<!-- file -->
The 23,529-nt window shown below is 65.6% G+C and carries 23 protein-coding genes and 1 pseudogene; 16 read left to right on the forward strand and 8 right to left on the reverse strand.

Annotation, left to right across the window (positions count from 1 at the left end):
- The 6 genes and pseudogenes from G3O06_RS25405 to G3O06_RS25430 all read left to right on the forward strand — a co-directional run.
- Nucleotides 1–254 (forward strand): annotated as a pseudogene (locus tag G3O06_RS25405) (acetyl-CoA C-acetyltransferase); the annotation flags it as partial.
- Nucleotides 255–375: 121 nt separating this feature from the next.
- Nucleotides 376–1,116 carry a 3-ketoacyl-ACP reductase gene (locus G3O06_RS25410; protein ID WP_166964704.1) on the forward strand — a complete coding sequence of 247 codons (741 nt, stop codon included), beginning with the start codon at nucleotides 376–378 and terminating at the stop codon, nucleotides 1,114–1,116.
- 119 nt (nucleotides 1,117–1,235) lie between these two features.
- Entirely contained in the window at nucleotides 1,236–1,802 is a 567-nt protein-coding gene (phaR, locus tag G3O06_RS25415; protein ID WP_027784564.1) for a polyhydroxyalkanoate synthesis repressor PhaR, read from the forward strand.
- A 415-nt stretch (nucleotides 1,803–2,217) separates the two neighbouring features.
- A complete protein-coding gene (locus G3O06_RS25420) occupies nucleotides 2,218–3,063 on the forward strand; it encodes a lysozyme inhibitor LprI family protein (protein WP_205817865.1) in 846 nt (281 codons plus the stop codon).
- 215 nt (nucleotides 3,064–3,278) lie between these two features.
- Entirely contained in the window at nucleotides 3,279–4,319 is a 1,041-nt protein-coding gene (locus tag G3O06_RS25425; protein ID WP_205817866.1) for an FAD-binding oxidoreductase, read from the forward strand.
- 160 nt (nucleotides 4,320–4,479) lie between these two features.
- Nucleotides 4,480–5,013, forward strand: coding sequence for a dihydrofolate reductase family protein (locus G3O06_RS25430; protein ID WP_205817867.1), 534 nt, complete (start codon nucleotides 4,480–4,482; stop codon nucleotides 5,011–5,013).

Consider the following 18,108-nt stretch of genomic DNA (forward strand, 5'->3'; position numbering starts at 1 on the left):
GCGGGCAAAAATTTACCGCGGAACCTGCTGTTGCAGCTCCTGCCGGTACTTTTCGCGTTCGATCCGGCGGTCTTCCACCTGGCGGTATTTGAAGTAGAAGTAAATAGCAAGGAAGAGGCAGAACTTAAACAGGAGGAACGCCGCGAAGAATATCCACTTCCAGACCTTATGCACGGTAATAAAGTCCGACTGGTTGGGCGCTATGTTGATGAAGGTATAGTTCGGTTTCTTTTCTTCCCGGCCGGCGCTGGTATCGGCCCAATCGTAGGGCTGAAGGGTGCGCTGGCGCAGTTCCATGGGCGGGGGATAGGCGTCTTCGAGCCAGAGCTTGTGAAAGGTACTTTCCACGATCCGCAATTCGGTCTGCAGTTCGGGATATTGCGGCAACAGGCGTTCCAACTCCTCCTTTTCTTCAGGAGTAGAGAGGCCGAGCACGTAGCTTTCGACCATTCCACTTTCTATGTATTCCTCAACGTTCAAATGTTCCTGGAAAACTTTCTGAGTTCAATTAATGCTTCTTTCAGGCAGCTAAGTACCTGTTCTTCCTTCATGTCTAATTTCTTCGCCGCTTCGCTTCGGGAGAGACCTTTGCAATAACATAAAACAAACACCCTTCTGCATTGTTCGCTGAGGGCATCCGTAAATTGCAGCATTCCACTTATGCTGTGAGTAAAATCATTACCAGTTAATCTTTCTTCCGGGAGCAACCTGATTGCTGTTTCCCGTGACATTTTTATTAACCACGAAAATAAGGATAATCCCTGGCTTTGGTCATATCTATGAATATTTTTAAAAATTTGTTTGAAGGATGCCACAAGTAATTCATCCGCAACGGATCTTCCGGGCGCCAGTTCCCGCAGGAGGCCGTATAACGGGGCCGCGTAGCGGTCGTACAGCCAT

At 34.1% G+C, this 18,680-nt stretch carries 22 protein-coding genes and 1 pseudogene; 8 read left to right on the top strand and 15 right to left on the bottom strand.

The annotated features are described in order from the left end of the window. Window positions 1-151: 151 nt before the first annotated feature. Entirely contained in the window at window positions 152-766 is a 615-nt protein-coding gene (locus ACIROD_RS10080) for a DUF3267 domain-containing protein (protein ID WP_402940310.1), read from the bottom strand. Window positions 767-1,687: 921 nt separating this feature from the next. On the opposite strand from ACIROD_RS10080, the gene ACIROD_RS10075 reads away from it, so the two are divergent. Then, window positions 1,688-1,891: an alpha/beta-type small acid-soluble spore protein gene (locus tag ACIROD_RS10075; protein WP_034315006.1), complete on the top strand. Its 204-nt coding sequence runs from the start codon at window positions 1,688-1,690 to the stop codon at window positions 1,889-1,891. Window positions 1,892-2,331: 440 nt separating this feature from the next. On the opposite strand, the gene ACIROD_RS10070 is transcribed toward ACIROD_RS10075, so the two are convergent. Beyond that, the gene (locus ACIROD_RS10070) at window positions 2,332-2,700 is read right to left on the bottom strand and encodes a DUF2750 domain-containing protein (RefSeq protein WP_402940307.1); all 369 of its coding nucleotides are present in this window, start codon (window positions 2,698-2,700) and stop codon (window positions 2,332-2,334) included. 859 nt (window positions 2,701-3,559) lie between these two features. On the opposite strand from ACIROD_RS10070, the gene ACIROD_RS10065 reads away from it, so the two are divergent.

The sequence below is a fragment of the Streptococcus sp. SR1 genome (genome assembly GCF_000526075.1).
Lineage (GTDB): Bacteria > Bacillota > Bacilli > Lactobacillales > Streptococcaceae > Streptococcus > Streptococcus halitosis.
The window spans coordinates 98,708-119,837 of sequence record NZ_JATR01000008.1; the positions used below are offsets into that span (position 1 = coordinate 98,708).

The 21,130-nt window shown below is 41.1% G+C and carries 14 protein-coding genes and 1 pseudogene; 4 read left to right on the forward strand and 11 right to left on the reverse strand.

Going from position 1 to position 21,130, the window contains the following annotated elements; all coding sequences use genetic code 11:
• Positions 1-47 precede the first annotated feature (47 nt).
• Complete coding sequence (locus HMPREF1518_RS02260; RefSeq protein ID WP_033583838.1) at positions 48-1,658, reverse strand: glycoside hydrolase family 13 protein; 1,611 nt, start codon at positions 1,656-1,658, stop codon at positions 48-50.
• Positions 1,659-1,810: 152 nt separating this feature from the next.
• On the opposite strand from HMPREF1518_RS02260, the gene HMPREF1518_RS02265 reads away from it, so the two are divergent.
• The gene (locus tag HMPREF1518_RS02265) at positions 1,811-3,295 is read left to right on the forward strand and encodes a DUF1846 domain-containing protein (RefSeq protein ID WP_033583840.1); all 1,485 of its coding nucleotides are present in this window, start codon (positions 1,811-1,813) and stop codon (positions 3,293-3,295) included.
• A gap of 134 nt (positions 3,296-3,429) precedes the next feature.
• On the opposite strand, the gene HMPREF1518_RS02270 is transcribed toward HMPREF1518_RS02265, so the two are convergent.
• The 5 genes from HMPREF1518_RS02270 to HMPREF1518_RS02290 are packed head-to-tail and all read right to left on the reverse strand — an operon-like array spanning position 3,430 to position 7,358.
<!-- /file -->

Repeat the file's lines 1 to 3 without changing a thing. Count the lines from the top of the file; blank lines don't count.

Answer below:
The 23,529-nt window shown below is 65.6% G+C and carries 23 protein-coding genes and 1 pseudogene; 16 read left to right on the forward strand and 8 right to left on the reverse strand.

Annotation, left to right across the window (positions count from 1 at the left end):
- The 6 genes and pseudogenes from G3O06_RS25405 to G3O06_RS25430 all read left to right on the forward strand — a co-directional run.